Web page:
Our Opinion: Social district can give our downtown businesses a boost | The Wilson Times
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Our Opinion: Social district can give our downtown businesses a boost

Posted on May 9, 2022

OpinionEditorials
Wilson City Council members look at stickers and window clings used in other communities’ social districts to designate which businesses sell alcoholic beverages that can be taken into participating shops along with which businesses allow and which ones prohibit the drinks. The council is considering creating a social district within downtown Wilson, but no action was taken during a Thursday work session.

Brie Handgraaf | Times

Wilson City Council members look at stickers and window clings used in other communities’ social districts to designate which businesses sell alcoholic beverages that can be taken into participating shops along with which businesses allow and which ones prohibit the drinks. The council is considering creating a social district within downtown Wilson, but no action was taken during a Thursday work session.

Endorsement Letter Deadline

To ensure all readers have the same opportunity to weigh in, we set a deadline for endorsement letters during each election cycle. For this year’s primaries, the deadline is 11:59 p.m. Wednesday, May 11. That allows us to publish the final batch of endorsement letters on Friday, May 13. 

Primary endorsements received after Wednesday will not appear in The Wilson Times. Endorsement letters won’t be printed on Election Day.

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THUMBS UP to city officials’ pitch for a downtown social district that would encourage bar and restaurant patrons to browse Wilson shops while they enjoy a cold beer or sip a mixed drink.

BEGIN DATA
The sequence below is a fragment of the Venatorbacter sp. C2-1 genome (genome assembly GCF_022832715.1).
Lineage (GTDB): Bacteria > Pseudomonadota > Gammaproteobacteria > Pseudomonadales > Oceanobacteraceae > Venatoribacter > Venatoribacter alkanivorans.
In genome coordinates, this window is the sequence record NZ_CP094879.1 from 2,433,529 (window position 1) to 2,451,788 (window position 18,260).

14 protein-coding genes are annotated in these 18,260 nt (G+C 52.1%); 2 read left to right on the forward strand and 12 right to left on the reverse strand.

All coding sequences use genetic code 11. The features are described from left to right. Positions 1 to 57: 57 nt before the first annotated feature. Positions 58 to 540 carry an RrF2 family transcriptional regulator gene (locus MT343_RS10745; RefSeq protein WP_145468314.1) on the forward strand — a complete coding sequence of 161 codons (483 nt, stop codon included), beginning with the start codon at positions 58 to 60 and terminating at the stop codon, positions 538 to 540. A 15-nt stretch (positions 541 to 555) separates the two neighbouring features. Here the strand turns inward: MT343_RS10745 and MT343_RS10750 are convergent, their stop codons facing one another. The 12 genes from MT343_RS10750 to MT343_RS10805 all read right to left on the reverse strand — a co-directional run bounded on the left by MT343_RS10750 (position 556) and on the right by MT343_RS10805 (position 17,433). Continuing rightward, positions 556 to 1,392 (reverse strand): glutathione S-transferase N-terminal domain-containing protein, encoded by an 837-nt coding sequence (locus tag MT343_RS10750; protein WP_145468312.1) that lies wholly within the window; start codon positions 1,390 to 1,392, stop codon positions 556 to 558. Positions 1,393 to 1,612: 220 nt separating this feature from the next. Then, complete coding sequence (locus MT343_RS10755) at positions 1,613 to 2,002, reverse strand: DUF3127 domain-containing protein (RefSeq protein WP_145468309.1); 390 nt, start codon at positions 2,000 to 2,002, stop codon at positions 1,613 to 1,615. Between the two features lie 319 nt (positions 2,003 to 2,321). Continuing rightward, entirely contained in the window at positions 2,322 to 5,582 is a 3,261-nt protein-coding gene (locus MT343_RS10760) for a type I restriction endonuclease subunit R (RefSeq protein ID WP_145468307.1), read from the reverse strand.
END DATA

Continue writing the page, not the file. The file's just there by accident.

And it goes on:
Downtown Development Director Kimberly Van Dyk presented plans to the Wilson City Council during its Thursday work session. If council members approve, establishments that sell alcoholic beverages could serve drinks in designated plastic carryout cups that patrons can bring into participating businesses.

Van Dyk said a social district would encourage people to explore downtown Wilson on foot, walking from a bar or restaurant to art galleries, boutiques and gift shops. Becoming a place where residents and visitors come for self-guided tours and multi-destination shopping has long been city leaders’ vision for Wilson’s #DowntownTurnaround.

The General Assembly gave social districts the green light last fall, and the “open carry” alcohol policy has been a hit among early adopters, including New Bern, Hickory and Mount Airy.

An opt-in program stressing voluntary participation protects business and consumer choice. Shops within the social district could select a window sticker informing customers that drinks are welcome or are not allowed. Likewise, people who don’t wish to stroll and sip would remain welcome to dine and shop wherever they like without toting the specially designed plastic cups.

Van Dyk said North Carolina cities that have implemented social districts haven’t experienced any major problems, and Chief Planning and Development Officer Rodger Lentz stressed that state laws prohibiting public drunkenness and open containers of alcoholic beverages in cars would remain in force.